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Meet The Pisco Tank and Dress!

Posted by Betsy C on

What if there was a pattern that took the guesswork out of getting the right fit for your body, your proportions and your style? Well, meet the Pisco Dress and tank.



The Pisco dress and tank started out as just a basic tank to fill in transitional season gap as a layering piece with style. However, in typical Betsy-fashion, why stop there and keep it simple when I could totally reinvent how to create a customized fit? Yup, I kept on going, chipping away at the logistics of this type of project, extending a tank pattern past the usual seasonality. But I think this is going to be something that your wardrobe needs but most importantly, you will love it!



The Pisco is totally customizable
Petites are not just shorties. Petites can be short in the torso and long in the legs or you can have a long torso and short legs. Within these combinations 70% of the female population falls within the category of petite. So wouldn’t it be nice if you could mix and match the right combinations for your body? That is just what the Pisco allows you to do. 


There are separate pieces for petite torsos and separate pieces for average height torsos. You choose what best describes you and then tape this piece to the lower skirt portion for petite height or average height legs.

So some of you smarty pants may have figured out what else this means: if you have a bodice for average height and a skirt for average height this means you have a dress or a tank for someone non-petite. It’s true! No I haven’t jumped ship and abandoned petites, but I am interested in the possibility of expanding for maximum inclusivity.

I get a lot of messages saying that SBCC Patterns look great, but they are not petite, and sadly cannot make the style they want. Now you can. Come on over average height gals and join in. I’m so anxious to hear what you think!

But wait, there is more!
Now you can choose the cup size that you want! I know that many have been asking for more specificity from me on cup sizes. This is it. Here’s how it works: within your height range there are cup sizes for B,C, & D.
And...
I am now going up to size 4x. In the past I’ve had a few tester applicants say they would love to help, but they don’t fit within the SBCC range. Hopefully this helps to bridge the gap. (Also- sidenote if this is you, would love to find more volunteers for future patterns over size 20.)

So yeah. That’s quite a bit of new developments.

But let’s talk about the styling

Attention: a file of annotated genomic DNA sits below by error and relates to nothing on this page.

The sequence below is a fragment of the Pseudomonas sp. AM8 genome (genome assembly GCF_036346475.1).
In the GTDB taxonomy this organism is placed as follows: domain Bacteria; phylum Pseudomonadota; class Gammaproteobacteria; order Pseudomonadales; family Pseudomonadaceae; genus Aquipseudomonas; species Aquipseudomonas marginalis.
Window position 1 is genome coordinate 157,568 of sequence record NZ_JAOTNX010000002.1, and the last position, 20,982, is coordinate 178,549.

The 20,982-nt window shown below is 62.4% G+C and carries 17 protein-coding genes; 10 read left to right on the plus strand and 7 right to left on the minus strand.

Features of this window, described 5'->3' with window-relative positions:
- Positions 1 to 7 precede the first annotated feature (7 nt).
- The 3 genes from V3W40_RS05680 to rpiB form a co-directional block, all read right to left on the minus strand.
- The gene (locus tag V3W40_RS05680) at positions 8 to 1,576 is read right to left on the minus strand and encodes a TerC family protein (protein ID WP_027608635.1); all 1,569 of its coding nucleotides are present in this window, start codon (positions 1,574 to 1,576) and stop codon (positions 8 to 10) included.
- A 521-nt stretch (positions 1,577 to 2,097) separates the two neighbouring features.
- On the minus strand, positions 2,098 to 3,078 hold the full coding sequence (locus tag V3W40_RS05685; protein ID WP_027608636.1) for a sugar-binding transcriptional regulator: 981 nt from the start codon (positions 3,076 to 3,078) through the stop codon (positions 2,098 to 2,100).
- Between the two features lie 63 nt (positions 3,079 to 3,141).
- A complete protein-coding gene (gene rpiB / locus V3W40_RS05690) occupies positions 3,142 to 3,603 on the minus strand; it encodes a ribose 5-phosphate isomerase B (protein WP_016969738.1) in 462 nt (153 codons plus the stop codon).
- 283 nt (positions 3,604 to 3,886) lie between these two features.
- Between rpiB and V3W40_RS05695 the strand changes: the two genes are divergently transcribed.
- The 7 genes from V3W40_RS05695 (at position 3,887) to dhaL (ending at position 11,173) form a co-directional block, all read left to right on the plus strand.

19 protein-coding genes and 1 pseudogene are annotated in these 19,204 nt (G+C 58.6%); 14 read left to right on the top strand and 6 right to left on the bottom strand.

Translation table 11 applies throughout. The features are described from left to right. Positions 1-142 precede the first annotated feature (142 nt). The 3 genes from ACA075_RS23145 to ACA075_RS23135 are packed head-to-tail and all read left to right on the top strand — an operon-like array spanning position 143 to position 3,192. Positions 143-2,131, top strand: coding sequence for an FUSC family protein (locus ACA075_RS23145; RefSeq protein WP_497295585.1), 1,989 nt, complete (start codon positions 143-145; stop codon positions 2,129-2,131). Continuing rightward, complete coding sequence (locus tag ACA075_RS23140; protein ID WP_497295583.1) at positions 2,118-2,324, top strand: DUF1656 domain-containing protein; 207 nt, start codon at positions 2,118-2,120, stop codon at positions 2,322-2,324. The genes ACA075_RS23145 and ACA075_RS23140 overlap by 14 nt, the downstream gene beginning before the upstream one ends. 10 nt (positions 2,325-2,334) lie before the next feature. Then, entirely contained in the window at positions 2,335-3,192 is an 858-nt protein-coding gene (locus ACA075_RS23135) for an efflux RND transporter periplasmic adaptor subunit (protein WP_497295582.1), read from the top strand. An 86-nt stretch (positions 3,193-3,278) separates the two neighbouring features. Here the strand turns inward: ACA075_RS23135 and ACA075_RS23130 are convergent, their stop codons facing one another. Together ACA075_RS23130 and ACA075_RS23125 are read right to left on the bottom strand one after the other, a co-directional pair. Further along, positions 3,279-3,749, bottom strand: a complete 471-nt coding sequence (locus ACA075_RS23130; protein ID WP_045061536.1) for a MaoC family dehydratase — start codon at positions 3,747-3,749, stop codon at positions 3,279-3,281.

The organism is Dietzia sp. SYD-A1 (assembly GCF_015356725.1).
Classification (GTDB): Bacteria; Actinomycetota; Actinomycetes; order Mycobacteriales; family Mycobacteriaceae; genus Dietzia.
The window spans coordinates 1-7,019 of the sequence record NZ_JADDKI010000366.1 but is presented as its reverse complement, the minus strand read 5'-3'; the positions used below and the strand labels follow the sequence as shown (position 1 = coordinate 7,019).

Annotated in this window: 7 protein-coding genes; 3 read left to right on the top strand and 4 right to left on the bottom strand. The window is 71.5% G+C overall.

The Pisco initially started out as just a one-and-done tank designed for knit fabrics. But then I thought, what if I made this into a dress?  Voila- a look that’s a super quick sew for last minute events. It’s actually quite surprising how distinct the separate views are. The tank version could even be used as active wear with the right fabric as suggested by testers. (Tester makes coming soon!)

So you’ve got:

  • Your basic tank
  • An activewear top
  • And a cocktail dress


I’d say that’s a pretty good spread!



Most of us here have a handle on our petite shapes. However, I have an upcoming blog post about choosing the right size and the right heights for your customized fit. If this is new territory for you, come on over and welcome to a new outlook on fitting!


For a limited time get your copy of the Pisco for 20% off from 9/5/19- 9/15/19 12am EST

 


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11 comments

  • I too, would love to add sleeves to this pattern.

    Karen Guerra on
  • @ Sue. Totally hear ya! Working on a blog post about making adjustments. It will be easier than you think!

    @ Kathy. Average height is considered 5ft 4" and above. I am also working on the same blog post as mentioned above where I go into the details of choosing the right size.

    @ Linda- Perhaps a pattern hack is already needed :)

    Betsy (SBCC) on
  • This is for Sue, who needed to add at the hips. There are multiple vertical seams where you can add so as not to be all at the side seam. You can distribute these additional inches where you need them, more in the front seams if a tummy is the issue or more in the back if that where it’s needed….or equally at all the seams. Say you wanted to add 6 inches at the hip, you have 6 vertical seams (I’m not counting the center back seam, but you could) that is 12 cut edges ,which means you only have to add 1/2 inch to each seam allowance to gain that 6 inches. Hope this helps.

    Elaine on
  • i want to add sleeves to this pattern, please advise.

    linda on
  • That is a great design idea and helpful to many I am sure. My problem is how to transition from a narrow shoulder width to a large hip size. I know the patterns are multi sized. But adding so much at essentially the side seams just makes for an awkward transition between bust and hips. It never looks right.

    Sue on

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